Best large call centre – Barclays Business Banking, Gadbrook Park (with commendations to HM Revenue and Customs, Bathgate)
Best outsourcing partner – Vangent Ltd and Southwark Council (with commendations to Capita Business Services and DSG, Firstsource Solutions and Vodafone, and RESPONSE and the AA)
Best improvement strategy – DVLA, Swansea (with commendations to GNER, Newcastle-upon-Tyne, and National Savings and Investment, Blackpool)
Best use of technology – Standard Life Bank, Edinburgh (with commendations to Dudley Metropolitan Council, West Midlands)
Best centre for customer service – LEGO Group, Slough (with commendations to Northern Counties Housing Association, Oldham, and Surrey County Council, Kingston-upon-Thames)
Best outbound campaign – EDF Energy, Hove (with commendations to Sesame Services, Manchester)
Best product at Call Centre Expo – Graham Technology for Ciboodle
Best virtual call centre – Thomson, Coventry (with commendations to Teleperformance Italia, Rome)
Best people practice – Global-Bilgi, Istanbul (with commendations to Barclays Business Banking, Gadbrook Park, and Northern Counties Housing Association, Oldham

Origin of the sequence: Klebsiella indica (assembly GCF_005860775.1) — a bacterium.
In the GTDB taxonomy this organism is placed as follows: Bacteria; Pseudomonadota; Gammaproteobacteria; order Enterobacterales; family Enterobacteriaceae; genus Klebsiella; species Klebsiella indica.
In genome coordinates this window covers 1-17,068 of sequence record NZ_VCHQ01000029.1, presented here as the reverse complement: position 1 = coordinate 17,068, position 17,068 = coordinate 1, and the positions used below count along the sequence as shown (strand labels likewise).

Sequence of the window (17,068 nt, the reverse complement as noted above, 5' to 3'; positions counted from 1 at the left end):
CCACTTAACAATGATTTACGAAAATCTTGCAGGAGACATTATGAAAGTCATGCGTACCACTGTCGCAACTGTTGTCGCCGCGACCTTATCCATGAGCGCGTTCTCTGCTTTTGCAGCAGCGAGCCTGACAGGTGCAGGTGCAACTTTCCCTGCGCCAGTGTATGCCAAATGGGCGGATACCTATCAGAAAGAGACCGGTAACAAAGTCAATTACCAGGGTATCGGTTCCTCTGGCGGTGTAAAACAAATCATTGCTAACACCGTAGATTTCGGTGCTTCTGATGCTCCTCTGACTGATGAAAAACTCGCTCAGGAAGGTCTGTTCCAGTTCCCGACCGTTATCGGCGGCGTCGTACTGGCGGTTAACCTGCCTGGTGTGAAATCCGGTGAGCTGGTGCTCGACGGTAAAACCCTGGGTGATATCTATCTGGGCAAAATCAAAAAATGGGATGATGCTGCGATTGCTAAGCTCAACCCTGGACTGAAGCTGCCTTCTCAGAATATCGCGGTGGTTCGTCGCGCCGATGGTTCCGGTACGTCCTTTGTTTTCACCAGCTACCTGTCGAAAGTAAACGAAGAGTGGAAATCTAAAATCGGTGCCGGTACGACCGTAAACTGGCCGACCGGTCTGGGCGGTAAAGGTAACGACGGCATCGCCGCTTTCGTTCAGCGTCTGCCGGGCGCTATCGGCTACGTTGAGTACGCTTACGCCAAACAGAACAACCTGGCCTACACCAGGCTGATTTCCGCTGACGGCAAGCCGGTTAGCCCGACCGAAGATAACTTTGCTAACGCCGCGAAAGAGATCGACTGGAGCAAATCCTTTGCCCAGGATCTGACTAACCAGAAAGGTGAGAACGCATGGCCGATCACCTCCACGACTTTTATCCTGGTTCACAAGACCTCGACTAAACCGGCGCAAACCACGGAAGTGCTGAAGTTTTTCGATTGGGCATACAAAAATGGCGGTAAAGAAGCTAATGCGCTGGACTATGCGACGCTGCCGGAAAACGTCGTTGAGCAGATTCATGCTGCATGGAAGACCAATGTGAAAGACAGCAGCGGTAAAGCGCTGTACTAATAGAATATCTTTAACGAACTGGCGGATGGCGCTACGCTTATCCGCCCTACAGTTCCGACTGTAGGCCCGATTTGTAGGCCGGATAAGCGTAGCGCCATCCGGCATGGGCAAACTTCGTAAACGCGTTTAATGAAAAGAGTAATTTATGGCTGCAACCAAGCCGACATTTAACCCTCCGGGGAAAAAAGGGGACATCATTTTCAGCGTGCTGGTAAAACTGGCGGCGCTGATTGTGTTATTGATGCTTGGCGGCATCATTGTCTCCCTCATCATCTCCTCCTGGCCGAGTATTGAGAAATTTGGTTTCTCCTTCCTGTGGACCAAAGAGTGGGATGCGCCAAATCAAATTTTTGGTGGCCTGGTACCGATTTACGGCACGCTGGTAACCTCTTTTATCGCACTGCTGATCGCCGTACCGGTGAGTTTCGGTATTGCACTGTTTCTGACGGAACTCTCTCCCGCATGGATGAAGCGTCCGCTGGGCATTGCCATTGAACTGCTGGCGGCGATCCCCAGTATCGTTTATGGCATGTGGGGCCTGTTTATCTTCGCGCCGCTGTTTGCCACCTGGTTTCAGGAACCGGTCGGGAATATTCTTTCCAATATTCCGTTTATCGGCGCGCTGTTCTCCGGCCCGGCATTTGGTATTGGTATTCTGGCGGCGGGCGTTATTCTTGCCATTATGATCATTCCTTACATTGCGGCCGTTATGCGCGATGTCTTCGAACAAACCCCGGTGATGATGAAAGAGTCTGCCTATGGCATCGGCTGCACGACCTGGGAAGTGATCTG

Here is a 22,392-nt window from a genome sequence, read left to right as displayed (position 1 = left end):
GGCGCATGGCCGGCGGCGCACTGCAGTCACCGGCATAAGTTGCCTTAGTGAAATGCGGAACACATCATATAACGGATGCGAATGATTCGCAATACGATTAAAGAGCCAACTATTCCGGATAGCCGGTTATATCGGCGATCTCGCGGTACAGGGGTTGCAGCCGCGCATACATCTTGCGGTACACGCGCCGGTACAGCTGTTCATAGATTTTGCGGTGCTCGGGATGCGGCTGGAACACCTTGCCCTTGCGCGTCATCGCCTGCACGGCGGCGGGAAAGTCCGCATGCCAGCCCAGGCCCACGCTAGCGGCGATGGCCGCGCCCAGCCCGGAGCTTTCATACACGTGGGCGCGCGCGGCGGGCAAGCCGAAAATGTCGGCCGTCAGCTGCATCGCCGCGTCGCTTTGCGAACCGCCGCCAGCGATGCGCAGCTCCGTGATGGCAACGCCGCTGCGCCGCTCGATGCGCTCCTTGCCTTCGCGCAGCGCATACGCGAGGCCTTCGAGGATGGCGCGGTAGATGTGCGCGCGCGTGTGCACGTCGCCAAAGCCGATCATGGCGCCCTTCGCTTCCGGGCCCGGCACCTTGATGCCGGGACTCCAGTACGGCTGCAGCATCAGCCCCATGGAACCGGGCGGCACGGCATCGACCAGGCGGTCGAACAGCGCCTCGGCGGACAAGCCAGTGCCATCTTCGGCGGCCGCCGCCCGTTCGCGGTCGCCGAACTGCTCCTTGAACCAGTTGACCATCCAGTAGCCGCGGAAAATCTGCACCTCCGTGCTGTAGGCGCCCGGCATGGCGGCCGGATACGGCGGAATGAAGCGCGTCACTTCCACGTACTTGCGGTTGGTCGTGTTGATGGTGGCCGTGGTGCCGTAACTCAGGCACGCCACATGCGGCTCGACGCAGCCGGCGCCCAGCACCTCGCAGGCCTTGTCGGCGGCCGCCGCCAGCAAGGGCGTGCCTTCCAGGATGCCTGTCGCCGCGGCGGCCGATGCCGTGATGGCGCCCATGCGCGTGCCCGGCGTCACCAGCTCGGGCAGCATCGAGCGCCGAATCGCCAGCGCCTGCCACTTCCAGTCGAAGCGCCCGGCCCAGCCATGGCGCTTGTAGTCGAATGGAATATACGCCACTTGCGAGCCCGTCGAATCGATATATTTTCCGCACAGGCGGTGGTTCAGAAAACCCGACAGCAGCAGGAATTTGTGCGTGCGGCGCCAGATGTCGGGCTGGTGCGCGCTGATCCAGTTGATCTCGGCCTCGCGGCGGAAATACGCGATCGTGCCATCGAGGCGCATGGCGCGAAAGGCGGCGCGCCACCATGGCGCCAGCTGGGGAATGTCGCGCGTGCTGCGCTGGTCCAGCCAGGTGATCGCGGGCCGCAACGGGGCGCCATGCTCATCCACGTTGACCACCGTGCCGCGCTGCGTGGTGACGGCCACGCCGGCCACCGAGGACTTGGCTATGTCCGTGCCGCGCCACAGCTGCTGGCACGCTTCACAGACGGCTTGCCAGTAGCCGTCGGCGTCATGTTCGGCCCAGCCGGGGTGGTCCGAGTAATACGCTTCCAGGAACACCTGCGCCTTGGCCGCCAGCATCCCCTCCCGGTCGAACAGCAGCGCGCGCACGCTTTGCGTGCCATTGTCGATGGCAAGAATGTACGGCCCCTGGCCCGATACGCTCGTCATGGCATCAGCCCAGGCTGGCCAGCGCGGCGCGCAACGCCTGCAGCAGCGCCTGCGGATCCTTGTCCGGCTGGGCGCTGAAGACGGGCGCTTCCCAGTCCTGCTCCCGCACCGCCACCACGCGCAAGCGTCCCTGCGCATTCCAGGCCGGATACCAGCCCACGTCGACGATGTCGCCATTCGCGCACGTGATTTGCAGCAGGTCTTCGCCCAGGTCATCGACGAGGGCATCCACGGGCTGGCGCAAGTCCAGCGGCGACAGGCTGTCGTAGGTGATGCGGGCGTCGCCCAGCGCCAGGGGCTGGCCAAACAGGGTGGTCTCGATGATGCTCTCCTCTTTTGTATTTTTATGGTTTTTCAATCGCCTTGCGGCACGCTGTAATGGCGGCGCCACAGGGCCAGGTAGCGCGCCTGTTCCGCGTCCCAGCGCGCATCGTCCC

Best centre to work for – Barclays Business Banking, Gadbrook Park (with commendations to Gladiator, Swansea)
The Samaritans corporate responsibility award – Barclays Business Banking, Gadbrook Park (with commendations to HM Revenue and Customs, Dundee)
Business strategist of the year – Richard Stollery, LEGO Group, Slough
Contact centre manager of the year – Kathleen Silvestro, HM Revenue and Customs, Bathgate (with commendations to Alice-Louise Hutcheson, Carnival UK, Southampton)
CCF industry champion – Robbie Wilson, RESPONSE
Contact centre team of the year – Barclays Business Banking, Gadbrook Park (with commendations to Capita Business Services, TV Licensing
Non-European call centre of the year – 24/7 Customer, Bangalore, India (with commendations to Direct Channel Holdings, South Africa)
Judges’ special award – HM Revenue and Customs, Bathgate